New England Journal of Medicine reports home has become the most common place of death among Americans dying of natural causes for the first time since the early 20th century, while deaths in hospitals and nursing facilities have declined.
Kelsey Seybold palliative care physician Dr. Linda Pang said dying at home can be a good thing--with the right type of support--because caregiving for the actively dying can be overwhelming.
She said there are concerns when dying in a hospital.
"Are we doing a lot of unnecessary testing and unnecessary procedures that may be essentially prolonging the dying process, and is that something that the patients actually wanted," said Pang.
The Centers for Disease Control and Prevention and the National Center for Health Statistics data finds minorities, or people dying from diseases other than cancer are less likely to die at home than those who are white or those who die from cancer.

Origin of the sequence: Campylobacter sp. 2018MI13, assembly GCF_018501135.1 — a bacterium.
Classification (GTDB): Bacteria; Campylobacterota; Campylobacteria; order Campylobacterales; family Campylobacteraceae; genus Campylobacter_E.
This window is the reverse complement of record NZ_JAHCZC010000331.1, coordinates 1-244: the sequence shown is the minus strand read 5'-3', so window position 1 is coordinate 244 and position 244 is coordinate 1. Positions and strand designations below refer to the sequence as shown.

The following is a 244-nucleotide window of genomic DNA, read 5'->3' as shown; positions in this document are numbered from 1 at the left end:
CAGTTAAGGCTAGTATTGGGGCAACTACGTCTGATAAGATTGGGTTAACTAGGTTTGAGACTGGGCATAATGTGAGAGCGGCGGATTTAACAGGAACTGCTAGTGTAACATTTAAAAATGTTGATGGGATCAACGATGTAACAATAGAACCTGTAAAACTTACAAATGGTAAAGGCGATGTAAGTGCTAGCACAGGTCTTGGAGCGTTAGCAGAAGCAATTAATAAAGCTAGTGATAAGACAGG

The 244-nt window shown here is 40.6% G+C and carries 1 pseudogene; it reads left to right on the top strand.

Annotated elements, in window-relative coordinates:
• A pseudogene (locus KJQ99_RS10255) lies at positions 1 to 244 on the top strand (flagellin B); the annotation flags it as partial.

Pang said studies find it's due cultural issues or a lack of education—believing that hospice only gives you pain medication.
"I think there's a hug concern that people are no longer going to be getting medical care," said Pang.
She said hospice is medical care that focuses on the quality of life rather than the medical procedures to keep doing. She added it's important to get in touch with hospice earlier rather than later so they know the patient and their family, as well as their wishes.